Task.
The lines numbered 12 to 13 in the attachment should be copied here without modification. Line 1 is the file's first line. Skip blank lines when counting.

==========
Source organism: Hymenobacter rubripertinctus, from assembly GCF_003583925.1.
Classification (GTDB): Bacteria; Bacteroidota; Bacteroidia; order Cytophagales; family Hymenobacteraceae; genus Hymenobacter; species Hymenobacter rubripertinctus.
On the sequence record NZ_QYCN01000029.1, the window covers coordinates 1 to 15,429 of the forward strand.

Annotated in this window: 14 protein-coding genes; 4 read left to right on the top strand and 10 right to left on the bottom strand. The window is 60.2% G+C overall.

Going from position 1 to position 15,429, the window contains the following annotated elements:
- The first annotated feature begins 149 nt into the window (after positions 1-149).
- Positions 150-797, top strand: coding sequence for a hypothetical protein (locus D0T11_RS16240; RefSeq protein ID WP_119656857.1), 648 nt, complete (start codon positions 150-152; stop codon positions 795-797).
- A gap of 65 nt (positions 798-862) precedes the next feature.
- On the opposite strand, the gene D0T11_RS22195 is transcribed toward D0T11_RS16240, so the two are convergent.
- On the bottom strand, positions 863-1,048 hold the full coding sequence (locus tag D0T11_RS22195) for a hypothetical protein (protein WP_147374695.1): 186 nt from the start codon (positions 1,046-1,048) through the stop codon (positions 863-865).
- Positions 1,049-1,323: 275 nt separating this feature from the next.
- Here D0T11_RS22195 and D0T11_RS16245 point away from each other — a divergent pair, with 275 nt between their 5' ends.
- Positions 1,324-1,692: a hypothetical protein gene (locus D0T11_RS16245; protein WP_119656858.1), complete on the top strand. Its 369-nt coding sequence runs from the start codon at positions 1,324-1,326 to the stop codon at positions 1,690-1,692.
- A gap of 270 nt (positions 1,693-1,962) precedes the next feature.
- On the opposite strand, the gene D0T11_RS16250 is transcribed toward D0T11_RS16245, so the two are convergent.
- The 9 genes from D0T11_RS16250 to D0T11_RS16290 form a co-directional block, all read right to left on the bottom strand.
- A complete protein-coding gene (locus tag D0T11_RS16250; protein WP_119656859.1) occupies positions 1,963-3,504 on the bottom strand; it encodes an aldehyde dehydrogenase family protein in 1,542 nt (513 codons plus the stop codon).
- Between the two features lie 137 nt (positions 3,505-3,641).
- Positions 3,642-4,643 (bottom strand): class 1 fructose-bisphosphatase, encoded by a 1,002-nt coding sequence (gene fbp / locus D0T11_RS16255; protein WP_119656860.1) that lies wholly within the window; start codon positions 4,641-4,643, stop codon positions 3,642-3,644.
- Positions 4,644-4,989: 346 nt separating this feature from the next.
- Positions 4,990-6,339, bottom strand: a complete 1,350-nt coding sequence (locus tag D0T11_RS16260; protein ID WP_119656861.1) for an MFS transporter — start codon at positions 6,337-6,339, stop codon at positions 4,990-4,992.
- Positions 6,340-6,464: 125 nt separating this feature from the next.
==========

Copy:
- Here D0T11_RS22195 and D0T11_RS16245 point away from each other — a divergent pair, with 275 nt between their 5' ends.
- Positions 1,324-1,692: a hypothetical protein gene (locus D0T11_RS16245; protein WP_119656858.1), complete on the top strand. Its 369-nt coding sequence runs from the start codon at positions 1,324-1,326 to the stop codon at positions 1,690-1,692.